Nuclear fusion heating gets a boost

Nuclear fusion heating gets a boost

Technology News |
By Rich Pell

Finding ways to make the plasma fuel in fusion reactors hot and dense enough to generate significant fusion power has been a goal of fusion researchers for decades. Now, using data from previous experiments with the Alcator C-Mod tokamak nuclear fusion device at MIT’s PSFC, the MIT researchers along with colleagues in Belgium and the UK, have found a new method of heating fusion plasmas in tokamaks.

The Alcator C-Mod tokamak, which completed its final run in September 2016, had achieved the highest yet magnetic field strength and highest plasma pressure. Now, say the researchers, a new approach has resulted in raising trace amounts of ions to megaelectronvolt (MeV) energies — an order of magnitude greater than previously achieved.

“These higher energy ranges are in the same range as activated fusion products,” says PSFC research scientist John C. Wright. “To be able to create such energetic ions in a non-activated device — not doing a huge amount of fusion — is beneficial, because we can study how ions with energies comparable to fusion reaction products behave, how well they would be confined.”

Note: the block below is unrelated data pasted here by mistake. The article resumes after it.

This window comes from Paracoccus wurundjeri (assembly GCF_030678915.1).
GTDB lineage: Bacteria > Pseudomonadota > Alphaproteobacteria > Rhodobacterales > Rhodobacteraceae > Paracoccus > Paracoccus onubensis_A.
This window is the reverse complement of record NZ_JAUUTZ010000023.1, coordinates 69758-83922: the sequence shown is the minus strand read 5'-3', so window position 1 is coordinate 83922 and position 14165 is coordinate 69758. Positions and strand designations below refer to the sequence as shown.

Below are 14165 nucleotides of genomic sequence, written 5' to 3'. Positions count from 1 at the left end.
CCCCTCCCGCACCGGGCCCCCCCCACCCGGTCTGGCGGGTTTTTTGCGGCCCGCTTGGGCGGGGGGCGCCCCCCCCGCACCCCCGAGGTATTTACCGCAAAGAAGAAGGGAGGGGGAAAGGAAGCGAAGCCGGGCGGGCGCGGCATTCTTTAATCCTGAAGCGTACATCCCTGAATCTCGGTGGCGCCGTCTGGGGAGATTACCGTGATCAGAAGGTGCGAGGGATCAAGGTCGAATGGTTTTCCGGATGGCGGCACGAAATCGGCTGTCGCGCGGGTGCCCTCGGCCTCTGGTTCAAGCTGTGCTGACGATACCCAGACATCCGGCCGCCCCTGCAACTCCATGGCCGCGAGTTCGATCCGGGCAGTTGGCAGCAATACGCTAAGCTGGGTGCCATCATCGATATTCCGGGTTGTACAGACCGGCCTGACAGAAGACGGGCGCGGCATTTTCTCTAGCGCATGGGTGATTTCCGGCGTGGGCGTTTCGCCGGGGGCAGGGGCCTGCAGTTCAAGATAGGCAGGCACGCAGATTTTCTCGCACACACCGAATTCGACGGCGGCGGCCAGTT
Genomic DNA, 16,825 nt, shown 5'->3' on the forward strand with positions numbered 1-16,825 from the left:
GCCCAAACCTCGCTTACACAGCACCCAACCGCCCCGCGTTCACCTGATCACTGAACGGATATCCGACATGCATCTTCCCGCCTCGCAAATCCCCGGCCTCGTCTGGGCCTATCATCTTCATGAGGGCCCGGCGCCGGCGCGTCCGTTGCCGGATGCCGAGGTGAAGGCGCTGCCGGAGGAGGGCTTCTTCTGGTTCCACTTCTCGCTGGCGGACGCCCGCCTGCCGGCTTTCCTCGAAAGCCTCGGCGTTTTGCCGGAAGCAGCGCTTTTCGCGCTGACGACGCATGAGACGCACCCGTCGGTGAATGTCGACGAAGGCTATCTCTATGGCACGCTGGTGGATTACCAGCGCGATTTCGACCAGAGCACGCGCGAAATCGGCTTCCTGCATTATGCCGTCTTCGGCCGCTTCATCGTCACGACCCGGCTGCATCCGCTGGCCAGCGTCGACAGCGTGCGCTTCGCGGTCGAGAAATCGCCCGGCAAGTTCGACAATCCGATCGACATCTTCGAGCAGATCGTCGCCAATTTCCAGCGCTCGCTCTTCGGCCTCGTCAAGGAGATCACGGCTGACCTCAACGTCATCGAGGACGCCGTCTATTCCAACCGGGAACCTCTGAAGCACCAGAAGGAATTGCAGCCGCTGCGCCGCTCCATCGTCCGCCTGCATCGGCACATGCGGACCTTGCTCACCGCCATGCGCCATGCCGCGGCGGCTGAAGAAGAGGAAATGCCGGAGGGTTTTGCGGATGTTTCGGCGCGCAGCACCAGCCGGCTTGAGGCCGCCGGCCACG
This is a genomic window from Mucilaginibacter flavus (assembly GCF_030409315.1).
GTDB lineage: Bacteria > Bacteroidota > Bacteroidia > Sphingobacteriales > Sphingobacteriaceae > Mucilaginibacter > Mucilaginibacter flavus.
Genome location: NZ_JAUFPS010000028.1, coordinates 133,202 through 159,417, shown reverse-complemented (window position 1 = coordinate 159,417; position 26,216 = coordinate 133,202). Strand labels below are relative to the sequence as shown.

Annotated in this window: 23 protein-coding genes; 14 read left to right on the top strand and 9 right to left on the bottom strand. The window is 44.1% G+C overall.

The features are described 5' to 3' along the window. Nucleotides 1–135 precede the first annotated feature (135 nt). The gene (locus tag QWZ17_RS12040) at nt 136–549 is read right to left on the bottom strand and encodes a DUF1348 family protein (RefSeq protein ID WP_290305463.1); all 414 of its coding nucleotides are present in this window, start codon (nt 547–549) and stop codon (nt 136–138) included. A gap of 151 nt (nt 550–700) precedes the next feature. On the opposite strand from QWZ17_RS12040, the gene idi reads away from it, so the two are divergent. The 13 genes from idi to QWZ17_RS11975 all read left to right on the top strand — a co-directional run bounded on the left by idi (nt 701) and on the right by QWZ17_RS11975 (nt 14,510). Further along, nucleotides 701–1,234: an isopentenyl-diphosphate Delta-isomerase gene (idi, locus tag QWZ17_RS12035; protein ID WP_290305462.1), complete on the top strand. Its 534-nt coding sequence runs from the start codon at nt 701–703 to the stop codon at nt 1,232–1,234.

The new method uses a fuel composed of three ion species, whereas typically plasma used for fusion research is composed of two ion species, deuterium and hydrogen or deuterium and helium-3, with deuterium dominating the mixture by up to 95 percent. In experiments, researchers focus RF energy on the minority species, which heats up to much higher energies owing to its smaller fraction of the total density.

The new three-species fuel used by the MIT researchers comprises hydrogen, deuterium, and trace amounts – less than one percent – of helium-3. In this case, all of the RF energy is absorbed by just a trace amount of helium-3 and the ion energy is boosted even more — to the range of activated fusion products.

The MIT researchers’ results were replicated by researchers at the Joint European Torus – the largest fusion device in Europe. The results have the potential to not only advance nuclear fusion research, but, the researchers note, also provide insights into the understanding of helium-3-rich solar flares.

For more, see “Efficient generation of energetic ions in multi-ion plasmas by radio-frequency heating.”

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